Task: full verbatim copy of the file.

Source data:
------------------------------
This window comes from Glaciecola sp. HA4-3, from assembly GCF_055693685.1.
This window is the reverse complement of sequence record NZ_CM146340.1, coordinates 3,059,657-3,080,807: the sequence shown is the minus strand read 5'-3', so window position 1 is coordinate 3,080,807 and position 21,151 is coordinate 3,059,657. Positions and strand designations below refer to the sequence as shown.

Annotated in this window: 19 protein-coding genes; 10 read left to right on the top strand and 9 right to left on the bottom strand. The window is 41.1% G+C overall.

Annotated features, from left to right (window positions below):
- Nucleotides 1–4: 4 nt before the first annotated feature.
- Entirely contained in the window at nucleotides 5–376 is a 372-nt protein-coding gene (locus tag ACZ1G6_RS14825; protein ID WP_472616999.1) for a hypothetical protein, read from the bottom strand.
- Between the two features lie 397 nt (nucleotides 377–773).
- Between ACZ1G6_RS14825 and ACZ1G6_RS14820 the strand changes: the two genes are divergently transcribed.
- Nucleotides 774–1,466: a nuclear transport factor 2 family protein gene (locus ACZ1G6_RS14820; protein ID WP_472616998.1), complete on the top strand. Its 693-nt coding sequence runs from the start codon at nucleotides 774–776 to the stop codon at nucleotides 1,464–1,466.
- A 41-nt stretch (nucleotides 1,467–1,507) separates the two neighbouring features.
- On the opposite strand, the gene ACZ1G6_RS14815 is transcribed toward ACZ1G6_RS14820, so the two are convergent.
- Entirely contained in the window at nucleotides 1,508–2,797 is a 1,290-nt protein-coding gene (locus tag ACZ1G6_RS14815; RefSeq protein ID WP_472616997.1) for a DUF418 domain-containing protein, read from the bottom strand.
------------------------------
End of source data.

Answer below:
This window comes from Glaciecola sp. HA4-3, from assembly GCF_055693685.1.
This window is the reverse complement of sequence record NZ_CM146340.1, coordinates 3,059,657-3,080,807: the sequence shown is the minus strand read 5'-3', so window position 1 is coordinate 3,080,807 and position 21,151 is coordinate 3,059,657. Positions and strand designations below refer to the sequence as shown.

Annotated in this window: 19 protein-coding genes; 10 read left to right on the top strand and 9 right to left on the bottom strand. The window is 41.1% G+C overall.

Annotated features, from left to right (window positions below):
- Nucleotides 1–4: 4 nt before the first annotated feature.
- Entirely contained in the window at nucleotides 5–376 is a 372-nt protein-coding gene (locus tag ACZ1G6_RS14825; protein ID WP_472616999.1) for a hypothetical protein, read from the bottom strand.
- Between the two features lie 397 nt (nucleotides 377–773).
- Between ACZ1G6_RS14825 and ACZ1G6_RS14820 the strand changes: the two genes are divergently transcribed.
- Nucleotides 774–1,466: a nuclear transport factor 2 family protein gene (locus ACZ1G6_RS14820; protein ID WP_472616998.1), complete on the top strand. Its 693-nt coding sequence runs from the start codon at nucleotides 774–776 to the stop codon at nucleotides 1,464–1,466.
- A 41-nt stretch (nucleotides 1,467–1,507) separates the two neighbouring features.
- On the opposite strand, the gene ACZ1G6_RS14815 is transcribed toward ACZ1G6_RS14820, so the two are convergent.
- Entirely contained in the window at nucleotides 1,508–2,797 is a 1,290-nt protein-coding gene (locus tag ACZ1G6_RS14815; RefSeq protein ID WP_472616997.1) for a DUF418 domain-containing protein, read from the bottom strand.